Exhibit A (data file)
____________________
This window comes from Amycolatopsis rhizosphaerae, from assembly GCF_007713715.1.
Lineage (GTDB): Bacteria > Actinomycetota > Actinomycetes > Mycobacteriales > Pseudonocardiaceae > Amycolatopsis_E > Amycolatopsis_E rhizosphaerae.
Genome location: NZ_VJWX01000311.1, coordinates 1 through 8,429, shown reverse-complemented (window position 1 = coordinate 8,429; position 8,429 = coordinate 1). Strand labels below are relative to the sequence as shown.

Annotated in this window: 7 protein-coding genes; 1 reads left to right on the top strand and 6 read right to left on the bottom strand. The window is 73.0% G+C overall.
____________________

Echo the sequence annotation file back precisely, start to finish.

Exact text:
This window comes from Amycolatopsis rhizosphaerae, from assembly GCF_007713715.1.
Lineage (GTDB): Bacteria > Actinomycetota > Actinomycetes > Mycobacteriales > Pseudonocardiaceae > Amycolatopsis_E > Amycolatopsis_E rhizosphaerae.
Genome location: NZ_VJWX01000311.1, coordinates 1 through 8,429, shown reverse-complemented (window position 1 = coordinate 8,429; position 8,429 = coordinate 1). Strand labels below are relative to the sequence as shown.

Annotated in this window: 7 protein-coding genes; 1 reads left to right on the top strand and 6 read right to left on the bottom strand. The window is 73.0% G+C overall.